Aside from causing pain, unhealthy substances that stick to her feet may end up on her tongue during grooming. Cats are natural explorers who sometimes get into foreign places. Remove splinters or debris gently with tweezers and clean any small cuts. If you notice any blood, pus or an unusual odor, please take your cat to the vet to check for infection. Long-haired kitties may have hair sprouting in between their toes.
If you notice your cat obsessively cleaning her paws, limping or favoring one leg, please investigate —she might require veterinary attention. Expand to read more Choose a chair in a quiet room where you can comfortably sit your cat on your lap. Your cat should be at ease with the sound of the clippers before you attempt to trim her nails. Sit her on your lap, put a piece of uncooked spaghetti into the clippers and hold them near your cat.
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If she sniffs the clippers, set a treat on top of them for her to eat. Now release her toe and quickly give her a treat.
Do NOT cut this sensitive area. Snip only the white part of the claw. If you do accidentally cut the quick, any bleeding can be stopped with a styptic powder or stick. With your cat in your lap facing away from you, take one of her toes in your hand, massage and press the pad until the nail extends.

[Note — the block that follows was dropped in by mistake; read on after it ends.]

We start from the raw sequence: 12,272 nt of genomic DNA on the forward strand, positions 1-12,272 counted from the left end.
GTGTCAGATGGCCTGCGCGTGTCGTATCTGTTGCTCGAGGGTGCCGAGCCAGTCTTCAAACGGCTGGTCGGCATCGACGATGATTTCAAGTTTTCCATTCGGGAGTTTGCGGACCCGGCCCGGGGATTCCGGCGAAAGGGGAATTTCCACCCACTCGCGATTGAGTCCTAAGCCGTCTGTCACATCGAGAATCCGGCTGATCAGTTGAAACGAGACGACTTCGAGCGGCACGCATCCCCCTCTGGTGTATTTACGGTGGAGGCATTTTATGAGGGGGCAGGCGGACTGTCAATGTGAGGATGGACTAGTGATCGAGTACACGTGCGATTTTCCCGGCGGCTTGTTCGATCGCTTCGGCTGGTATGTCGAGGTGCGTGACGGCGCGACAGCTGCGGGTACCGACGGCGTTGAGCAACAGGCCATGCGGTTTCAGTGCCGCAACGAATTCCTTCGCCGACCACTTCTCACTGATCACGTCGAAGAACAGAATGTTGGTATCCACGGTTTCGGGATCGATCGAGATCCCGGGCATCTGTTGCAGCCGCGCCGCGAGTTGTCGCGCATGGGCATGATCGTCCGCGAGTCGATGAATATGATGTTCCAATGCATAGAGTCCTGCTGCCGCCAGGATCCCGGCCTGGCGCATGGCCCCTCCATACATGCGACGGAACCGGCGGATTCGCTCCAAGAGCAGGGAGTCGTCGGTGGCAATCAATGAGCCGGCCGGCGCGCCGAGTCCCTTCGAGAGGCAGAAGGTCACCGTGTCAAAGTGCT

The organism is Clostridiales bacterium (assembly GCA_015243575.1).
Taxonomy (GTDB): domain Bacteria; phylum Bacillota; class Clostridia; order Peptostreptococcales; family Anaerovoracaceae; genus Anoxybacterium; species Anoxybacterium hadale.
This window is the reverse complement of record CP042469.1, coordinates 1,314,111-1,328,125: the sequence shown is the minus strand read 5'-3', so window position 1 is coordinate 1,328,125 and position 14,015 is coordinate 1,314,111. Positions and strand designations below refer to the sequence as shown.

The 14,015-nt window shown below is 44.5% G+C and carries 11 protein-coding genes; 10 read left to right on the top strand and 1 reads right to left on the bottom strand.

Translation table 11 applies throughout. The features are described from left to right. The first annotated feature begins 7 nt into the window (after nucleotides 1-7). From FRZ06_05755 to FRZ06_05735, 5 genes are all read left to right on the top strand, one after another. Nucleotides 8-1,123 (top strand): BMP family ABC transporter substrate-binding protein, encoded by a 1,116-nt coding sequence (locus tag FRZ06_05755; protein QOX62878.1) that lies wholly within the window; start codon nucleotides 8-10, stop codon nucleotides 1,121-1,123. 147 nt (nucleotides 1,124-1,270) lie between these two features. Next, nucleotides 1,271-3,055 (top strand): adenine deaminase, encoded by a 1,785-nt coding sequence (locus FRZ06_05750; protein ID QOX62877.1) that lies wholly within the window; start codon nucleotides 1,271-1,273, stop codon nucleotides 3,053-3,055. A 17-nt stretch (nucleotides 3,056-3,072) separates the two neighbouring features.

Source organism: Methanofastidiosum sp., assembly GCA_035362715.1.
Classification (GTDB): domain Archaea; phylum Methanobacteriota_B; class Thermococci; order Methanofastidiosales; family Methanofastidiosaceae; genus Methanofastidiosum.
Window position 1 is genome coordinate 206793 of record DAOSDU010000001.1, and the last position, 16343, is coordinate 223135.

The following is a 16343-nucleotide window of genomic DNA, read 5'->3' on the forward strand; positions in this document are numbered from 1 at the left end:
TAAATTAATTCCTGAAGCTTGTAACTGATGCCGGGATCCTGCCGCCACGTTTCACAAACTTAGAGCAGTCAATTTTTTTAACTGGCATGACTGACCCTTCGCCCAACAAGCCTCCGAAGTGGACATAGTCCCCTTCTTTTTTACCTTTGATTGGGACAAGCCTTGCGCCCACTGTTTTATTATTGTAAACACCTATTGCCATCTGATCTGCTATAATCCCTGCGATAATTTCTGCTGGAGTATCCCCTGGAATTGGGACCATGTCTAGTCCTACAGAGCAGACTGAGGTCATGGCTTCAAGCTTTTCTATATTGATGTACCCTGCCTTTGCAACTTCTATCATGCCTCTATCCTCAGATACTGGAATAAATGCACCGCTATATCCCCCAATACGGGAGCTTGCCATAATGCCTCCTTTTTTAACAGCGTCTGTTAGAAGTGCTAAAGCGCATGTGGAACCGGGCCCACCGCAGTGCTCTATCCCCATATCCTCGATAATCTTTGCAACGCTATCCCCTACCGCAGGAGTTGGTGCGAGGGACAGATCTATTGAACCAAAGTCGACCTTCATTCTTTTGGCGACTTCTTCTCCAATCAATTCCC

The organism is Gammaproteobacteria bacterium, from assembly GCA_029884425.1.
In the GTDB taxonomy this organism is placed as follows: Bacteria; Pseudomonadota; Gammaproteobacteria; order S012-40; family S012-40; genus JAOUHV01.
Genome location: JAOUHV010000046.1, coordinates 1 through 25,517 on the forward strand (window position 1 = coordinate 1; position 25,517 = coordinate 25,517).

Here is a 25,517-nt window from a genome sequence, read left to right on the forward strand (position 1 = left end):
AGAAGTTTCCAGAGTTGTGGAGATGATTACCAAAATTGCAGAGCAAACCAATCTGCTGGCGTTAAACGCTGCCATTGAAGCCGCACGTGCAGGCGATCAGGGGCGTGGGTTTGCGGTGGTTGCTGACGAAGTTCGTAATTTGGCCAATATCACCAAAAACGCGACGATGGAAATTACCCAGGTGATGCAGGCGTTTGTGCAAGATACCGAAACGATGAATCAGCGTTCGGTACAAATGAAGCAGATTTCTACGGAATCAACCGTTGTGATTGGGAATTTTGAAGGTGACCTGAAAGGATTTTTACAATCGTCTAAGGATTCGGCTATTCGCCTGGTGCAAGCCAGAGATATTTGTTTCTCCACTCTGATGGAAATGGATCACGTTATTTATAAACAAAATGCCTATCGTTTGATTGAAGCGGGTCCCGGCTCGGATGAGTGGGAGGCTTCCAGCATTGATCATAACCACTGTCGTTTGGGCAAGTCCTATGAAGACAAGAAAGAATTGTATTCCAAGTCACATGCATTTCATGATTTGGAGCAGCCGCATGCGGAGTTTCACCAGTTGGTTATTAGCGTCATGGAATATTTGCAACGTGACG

Then, reward her with a special treat. A nail-trimming every ten days to two weeks is recommended. If your cat refuses to let you clip her claws, ask your vet or a groomer for help. Do NOT declaw your cat. With your cat facing you, gently push back his lips and take a look. The gums should be firm and pink, not white or red, and should show no signs of swelling. The teeth should be clean and free of any brownish tartar, and none should be loose or broken. If left untreated, gum disease can develop, possibly leading to tooth loss or inability to eat Inflammation may also point to an internal problem like kidney disease or Feline Immunodeficiency Virus.
This can harden into tartar, possibly causing gingivitis, receding gums and tooth loss. You can also use salt and water. Ask your vet to suggest the brushing supplies that he trusts, and be sure never to use toothpaste designed for people—the ingredients can be unhealthy for your cat. Start by gently massaging her gums with your fingers or touching a cotton swab to them.
Every day we feature a different reptile or amphibian. This talk may be held inside the Reptile House or just outside. Just look for the Keeper Talk sign to see which scaly or non-scaly friend you'll meet today! Find out more about our white rhinos from keepers who care for them each day. Get the facts about rhinos in the wild and how you can help save them.